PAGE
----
Medals for Every Athlete: Aussie Strikes Gold at Special Olympics World Games

By: Georgia Free

The Special Olympics is the world’s largest sporting organisation for those with intellectual disabilities.

Boasting five million participants in 172 countries, the program supports athletes from local grassroots organisations all the way to National and World Games.

Team Australia just returned from the Special Olympics World Games in Berlin – where all of our 64 Australian athletes returned home with a medal – including 15 gold, 21 silver, and 23 bronze – across nine sports.

Sport on World Stage – With a Difference

Special Olympics Australia CEO Pierre Comis shared the impact of a program like Special Olympics on athletes.

“These athletes come from a world that hasn’t recognised them or show the world what they are capable of,” he said. “But on this stage, the spotlight is on them.”

Special Olympics provides opportunities for athletes to train at local clubs, play weekend competitions and access to the competition pathway that eventually leads to National and World Games. However, even at the highest level, sportsmanship and celebration is the focus – rather than competition. Although individuals compete and receive medals, there is no medal tally between countries.

“The way they conduct themselves… the camaraderie, the sportsmanship, the sheer joy they exhibit is just exhilarating,” Pierre said. “They are the best advocates for themselves.”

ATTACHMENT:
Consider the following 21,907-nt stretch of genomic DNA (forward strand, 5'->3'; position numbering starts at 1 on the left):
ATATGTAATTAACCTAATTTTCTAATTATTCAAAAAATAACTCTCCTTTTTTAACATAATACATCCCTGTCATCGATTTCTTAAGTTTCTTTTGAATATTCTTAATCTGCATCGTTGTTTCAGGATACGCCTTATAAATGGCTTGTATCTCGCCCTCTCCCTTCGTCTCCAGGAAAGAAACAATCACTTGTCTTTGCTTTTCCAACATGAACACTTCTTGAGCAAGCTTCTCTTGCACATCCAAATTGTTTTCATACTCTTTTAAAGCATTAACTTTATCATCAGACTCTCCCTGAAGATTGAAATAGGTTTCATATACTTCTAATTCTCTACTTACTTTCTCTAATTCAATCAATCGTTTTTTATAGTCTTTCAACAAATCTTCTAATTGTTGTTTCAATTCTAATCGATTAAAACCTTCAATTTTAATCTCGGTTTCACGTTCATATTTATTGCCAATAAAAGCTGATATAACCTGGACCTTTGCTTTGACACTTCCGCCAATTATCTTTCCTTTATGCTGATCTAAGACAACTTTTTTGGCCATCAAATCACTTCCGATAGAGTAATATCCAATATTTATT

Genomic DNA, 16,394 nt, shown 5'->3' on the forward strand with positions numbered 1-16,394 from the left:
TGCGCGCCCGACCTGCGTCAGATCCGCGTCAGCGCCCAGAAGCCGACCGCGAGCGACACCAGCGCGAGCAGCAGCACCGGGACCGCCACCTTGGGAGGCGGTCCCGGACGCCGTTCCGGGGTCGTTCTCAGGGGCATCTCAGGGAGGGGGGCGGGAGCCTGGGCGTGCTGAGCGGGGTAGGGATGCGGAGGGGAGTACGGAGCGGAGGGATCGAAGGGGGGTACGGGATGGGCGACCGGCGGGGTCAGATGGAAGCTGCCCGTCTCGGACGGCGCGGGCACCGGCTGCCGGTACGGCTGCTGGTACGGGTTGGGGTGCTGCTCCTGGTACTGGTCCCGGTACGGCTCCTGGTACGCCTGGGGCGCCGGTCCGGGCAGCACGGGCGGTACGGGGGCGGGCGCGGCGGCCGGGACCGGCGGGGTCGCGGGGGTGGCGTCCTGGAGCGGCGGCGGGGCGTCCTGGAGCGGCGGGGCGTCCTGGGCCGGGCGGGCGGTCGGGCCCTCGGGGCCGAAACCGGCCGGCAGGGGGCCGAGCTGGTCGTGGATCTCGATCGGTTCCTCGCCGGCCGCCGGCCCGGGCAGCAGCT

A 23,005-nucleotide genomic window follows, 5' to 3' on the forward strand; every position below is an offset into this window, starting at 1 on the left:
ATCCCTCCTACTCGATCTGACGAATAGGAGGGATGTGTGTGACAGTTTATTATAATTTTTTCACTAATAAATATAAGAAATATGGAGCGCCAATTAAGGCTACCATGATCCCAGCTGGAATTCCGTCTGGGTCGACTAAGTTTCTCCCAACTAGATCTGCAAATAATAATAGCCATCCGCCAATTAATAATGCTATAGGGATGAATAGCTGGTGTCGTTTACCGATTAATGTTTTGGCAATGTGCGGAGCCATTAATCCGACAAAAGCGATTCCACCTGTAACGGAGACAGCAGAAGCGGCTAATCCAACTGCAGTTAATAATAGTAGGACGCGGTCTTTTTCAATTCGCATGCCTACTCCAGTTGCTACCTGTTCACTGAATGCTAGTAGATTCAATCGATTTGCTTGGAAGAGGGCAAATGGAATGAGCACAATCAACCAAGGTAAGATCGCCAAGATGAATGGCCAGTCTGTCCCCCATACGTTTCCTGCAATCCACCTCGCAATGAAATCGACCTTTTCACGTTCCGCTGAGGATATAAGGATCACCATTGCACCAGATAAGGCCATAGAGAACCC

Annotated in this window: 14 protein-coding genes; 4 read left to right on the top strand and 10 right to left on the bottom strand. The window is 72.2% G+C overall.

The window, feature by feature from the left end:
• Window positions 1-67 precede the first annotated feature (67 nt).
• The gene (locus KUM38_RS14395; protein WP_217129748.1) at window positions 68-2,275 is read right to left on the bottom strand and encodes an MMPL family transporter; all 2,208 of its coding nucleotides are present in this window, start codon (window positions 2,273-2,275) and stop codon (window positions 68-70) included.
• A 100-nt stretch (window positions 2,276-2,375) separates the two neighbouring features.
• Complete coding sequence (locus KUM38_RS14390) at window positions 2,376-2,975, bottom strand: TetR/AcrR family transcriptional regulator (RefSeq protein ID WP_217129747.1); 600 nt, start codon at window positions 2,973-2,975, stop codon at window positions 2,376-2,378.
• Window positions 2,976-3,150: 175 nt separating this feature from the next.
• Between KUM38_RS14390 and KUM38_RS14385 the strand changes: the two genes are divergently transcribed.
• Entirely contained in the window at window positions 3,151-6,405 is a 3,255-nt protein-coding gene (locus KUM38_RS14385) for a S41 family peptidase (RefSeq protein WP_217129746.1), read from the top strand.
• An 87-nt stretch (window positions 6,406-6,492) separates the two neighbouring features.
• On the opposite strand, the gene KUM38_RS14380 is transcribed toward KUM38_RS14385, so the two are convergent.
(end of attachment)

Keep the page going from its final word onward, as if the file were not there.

Vision for Inclusive Sport 

Australia hopes to be the host for the 2027 World Games, with Perth recently putting in a bid.

“It’s an exciting aspiration. We do sport really well in this country,” Pierre said.

“If we can make it happen, it would be transformative.”

However, Pierre also has his eyes on a bigger goal – making sure that every local club in Australia has programs and opportunities for inclusive sport that will see those with and without intellectual disabilities participating in sport together.

“We train coaches and provide resources so that someone with an intellectual disability can turn up to their local club and feel confident that the coaches and the environment will be welcoming and adapt the activities for them,” Pierre said.

“That’s what we call unified sport.”

Listen to Pierre’s full interview in the player above.

For more information on Special Olympics Australia, visit To support Perth’s bid for the 2027 World Games, visit

Article supplied with thanks to Hope Media.

All images: Supplied

About the Author: Georgia Free is a broadcaster and writer from Sydney, Australia.

Other Articles You May Like

Entertainment and Arts

Moon Theories Lampooned in Heartwarming Comedy ‘Fly Me To The Moon’

By: Russ Matthews Neil Armstrong’s footprint on the moon left...

July 19, 2024
At Work


By: Andrew Laird Have you heard the new term being...

July 19, 2024
Entertainment and Arts

‘Twisters’ a Cinematic Return to Tornado Alley

By: Russ Matthews  Tornadoes are no laughing matter for those...

July 18, 2024

How to Break the Vicious Cycle of Worry

By: Johanna McCarthyWe all worry; it’s part of being human....

July 18, 2024